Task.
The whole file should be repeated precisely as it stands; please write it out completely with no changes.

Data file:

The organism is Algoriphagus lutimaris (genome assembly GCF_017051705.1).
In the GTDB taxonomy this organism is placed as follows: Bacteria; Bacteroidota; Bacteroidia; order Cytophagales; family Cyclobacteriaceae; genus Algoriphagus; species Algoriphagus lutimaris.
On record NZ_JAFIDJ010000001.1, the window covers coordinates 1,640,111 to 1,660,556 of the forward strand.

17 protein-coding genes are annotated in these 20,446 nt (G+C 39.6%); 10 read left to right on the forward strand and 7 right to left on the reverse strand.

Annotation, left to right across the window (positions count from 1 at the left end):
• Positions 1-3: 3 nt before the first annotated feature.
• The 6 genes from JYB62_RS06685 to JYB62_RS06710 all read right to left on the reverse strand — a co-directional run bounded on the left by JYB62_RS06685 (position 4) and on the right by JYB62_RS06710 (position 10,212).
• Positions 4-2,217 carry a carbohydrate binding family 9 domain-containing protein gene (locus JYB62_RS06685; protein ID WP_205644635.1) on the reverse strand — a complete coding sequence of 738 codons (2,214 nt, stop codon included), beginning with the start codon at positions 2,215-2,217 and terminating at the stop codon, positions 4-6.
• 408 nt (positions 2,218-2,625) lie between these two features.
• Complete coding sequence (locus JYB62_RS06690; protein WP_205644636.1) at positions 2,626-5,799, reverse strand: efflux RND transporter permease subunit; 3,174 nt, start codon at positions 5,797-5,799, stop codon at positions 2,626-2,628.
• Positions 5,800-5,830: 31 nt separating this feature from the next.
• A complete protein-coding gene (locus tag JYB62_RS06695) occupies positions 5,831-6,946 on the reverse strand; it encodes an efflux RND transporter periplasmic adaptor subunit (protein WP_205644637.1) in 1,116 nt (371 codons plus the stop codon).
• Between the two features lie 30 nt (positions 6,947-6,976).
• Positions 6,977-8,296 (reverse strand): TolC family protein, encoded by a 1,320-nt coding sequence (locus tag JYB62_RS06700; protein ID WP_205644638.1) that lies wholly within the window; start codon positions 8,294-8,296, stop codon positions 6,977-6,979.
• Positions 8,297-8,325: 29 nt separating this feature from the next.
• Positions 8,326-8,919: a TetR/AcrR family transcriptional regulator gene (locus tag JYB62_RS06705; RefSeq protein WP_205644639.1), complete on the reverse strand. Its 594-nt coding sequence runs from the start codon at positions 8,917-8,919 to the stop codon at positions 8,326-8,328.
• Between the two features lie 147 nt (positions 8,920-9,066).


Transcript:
The organism is Algoriphagus lutimaris (genome assembly GCF_017051705.1).
In the GTDB taxonomy this organism is placed as follows: Bacteria; Bacteroidota; Bacteroidia; order Cytophagales; family Cyclobacteriaceae; genus Algoriphagus; species Algoriphagus lutimaris.
On record NZ_JAFIDJ010000001.1, the window covers coordinates 1,640,111 to 1,660,556 of the forward strand.

17 protein-coding genes are annotated in these 20,446 nt (G+C 39.6%); 10 read left to right on the forward strand and 7 right to left on the reverse strand.

Annotation, left to right across the window (positions count from 1 at the left end):
• Positions 1-3: 3 nt before the first annotated feature.
• The 6 genes from JYB62_RS06685 to JYB62_RS06710 all read right to left on the reverse strand — a co-directional run bounded on the left by JYB62_RS06685 (position 4) and on the right by JYB62_RS06710 (position 10,212).
• Positions 4-2,217 carry a carbohydrate binding family 9 domain-containing protein gene (locus JYB62_RS06685; protein ID WP_205644635.1) on the reverse strand — a complete coding sequence of 738 codons (2,214 nt, stop codon included), beginning with the start codon at positions 2,215-2,217 and terminating at the stop codon, positions 4-6.
• 408 nt (positions 2,218-2,625) lie between these two features.
• Complete coding sequence (locus JYB62_RS06690; protein WP_205644636.1) at positions 2,626-5,799, reverse strand: efflux RND transporter permease subunit; 3,174 nt, start codon at positions 5,797-5,799, stop codon at positions 2,626-2,628.
• Positions 5,800-5,830: 31 nt separating this feature from the next.
• A complete protein-coding gene (locus tag JYB62_RS06695) occupies positions 5,831-6,946 on the reverse strand; it encodes an efflux RND transporter periplasmic adaptor subunit (protein WP_205644637.1) in 1,116 nt (371 codons plus the stop codon).
• Between the two features lie 30 nt (positions 6,947-6,976).
• Positions 6,977-8,296 (reverse strand): TolC family protein, encoded by a 1,320-nt coding sequence (locus tag JYB62_RS06700; protein ID WP_205644638.1) that lies wholly within the window; start codon positions 8,294-8,296, stop codon positions 6,977-6,979.
• Positions 8,297-8,325: 29 nt separating this feature from the next.
• Positions 8,326-8,919: a TetR/AcrR family transcriptional regulator gene (locus tag JYB62_RS06705; RefSeq protein WP_205644639.1), complete on the reverse strand. Its 594-nt coding sequence runs from the start codon at positions 8,917-8,919 to the stop codon at positions 8,326-8,328.
• Between the two features lie 147 nt (positions 8,920-9,066).